Note that while in the above explanation, the description has been given with respect to the example in which the processing in Steps S13 and the processing in S14 are continuously executed, the present invention is not limited to this case. That is to say, the judgment on the condition for determining whether or not the processing in Step S14 is to be executed may be carried out before the processing in Step S14. That is, as the condition for increasing the capacitor threshold voltage, it may be set in advance that the processing in Step S14 is executed when the terminal voltage V of the battery 1 is higher than a third threshold voltage (e.g., 8.0 V).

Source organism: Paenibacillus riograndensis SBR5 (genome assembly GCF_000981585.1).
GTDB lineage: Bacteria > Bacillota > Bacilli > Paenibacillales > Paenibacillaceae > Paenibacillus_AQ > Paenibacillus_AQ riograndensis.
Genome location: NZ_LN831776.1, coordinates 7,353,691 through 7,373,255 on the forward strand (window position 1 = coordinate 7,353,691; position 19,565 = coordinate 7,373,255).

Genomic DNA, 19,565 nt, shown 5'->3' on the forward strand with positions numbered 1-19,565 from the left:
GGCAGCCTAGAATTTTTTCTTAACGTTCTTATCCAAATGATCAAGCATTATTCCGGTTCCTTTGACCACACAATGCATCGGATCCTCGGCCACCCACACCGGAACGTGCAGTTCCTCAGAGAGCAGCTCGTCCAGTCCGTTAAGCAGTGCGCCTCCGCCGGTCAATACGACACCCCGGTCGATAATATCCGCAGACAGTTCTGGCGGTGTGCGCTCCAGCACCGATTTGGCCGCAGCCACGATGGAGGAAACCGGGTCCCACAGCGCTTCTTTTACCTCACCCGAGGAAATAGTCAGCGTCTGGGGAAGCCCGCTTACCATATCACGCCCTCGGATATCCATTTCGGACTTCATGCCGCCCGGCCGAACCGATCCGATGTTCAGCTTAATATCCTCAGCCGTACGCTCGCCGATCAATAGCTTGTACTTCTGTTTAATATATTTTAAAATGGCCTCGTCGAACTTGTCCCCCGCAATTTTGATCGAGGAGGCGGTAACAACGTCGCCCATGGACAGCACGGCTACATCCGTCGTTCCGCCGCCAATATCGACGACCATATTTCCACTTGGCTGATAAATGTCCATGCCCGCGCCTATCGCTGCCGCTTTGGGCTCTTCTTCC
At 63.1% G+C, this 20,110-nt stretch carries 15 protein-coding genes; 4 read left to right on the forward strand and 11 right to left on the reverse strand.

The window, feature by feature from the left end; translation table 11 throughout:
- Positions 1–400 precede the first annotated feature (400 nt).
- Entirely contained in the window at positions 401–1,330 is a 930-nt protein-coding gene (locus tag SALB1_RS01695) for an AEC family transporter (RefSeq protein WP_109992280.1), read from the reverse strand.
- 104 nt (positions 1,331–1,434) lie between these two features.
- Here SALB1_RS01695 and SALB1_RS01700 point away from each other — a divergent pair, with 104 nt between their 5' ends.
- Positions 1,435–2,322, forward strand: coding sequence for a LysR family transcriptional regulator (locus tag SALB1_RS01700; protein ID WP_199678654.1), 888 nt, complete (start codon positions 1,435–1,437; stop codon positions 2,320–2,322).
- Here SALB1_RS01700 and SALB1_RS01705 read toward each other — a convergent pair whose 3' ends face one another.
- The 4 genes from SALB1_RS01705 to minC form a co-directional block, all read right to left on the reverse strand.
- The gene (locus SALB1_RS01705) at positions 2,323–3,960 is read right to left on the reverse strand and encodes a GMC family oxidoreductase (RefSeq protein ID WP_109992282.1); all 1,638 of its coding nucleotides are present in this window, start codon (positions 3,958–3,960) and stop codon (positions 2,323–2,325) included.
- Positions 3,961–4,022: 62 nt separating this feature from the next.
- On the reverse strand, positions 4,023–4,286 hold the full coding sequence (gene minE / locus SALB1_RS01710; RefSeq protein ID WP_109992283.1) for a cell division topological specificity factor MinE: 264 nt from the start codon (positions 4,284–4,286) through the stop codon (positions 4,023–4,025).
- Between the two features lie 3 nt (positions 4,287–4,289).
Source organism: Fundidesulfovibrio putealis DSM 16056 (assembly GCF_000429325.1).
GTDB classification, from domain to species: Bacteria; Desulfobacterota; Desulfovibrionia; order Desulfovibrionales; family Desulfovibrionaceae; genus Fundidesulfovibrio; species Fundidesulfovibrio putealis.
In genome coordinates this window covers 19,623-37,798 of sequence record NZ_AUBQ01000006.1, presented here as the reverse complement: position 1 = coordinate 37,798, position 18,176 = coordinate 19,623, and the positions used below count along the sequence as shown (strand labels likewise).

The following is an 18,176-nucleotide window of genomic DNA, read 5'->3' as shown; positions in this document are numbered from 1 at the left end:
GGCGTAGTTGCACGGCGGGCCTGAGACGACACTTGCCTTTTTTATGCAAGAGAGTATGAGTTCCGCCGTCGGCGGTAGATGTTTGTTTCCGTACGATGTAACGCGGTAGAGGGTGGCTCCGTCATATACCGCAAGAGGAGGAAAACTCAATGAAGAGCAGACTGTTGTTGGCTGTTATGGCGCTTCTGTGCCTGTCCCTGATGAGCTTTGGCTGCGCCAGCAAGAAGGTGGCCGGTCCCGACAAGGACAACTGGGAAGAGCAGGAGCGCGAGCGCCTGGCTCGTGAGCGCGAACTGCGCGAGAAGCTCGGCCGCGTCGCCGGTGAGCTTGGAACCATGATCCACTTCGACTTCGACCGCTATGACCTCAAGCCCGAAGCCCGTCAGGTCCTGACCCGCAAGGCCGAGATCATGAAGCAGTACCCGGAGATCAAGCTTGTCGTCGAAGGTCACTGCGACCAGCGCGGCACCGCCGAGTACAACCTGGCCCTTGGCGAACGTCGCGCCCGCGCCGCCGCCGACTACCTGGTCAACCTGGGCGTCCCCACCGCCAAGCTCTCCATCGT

Note that while described in Embodiment 1 as well and not illustrated in FIG. 1, the internal resistances exist in the battery 1 and the capacitor group 2, and hence if a large current is caused to flow through the battery 1 and the capacitor group 2, voltage drop or voltage rise occurs due to these internal resistances. An electrical load (illustration thereof is omitted; refer to Patent Document 1) such as an on-vehicle apparatus is connected to the battery 1, and hence there is a possibility that if the voltage across the terminals of the battery 1 abruptly decreases, this decrease may exert adverse influences on the electrical load. As for the electrical load connected to a 12 V-battery (its charge voltage is 14 V) which is generally used, there are many products for which the operation is ensured when the battery voltage is equal to or higher than 8 V. In addition, in the system using a 36 V-battery (its charge voltage is 42 V) which is anticipated to come into wide use in the future, a standard is being established which stipulates that the lowest voltage of a voltage across terminals of a battery be kept within the range of 21 to 25 V, and the highest voltage thereof be kept within the range of 51 to 55 V. Thus, when the electrical load is connected to the battery 1, it is necessary to limit the battery current so as to prevent the voltage across the terminals of the battery 1 from becoming equal to or smaller than a certain reference voltage value (about ⅔ of a nominal voltage value).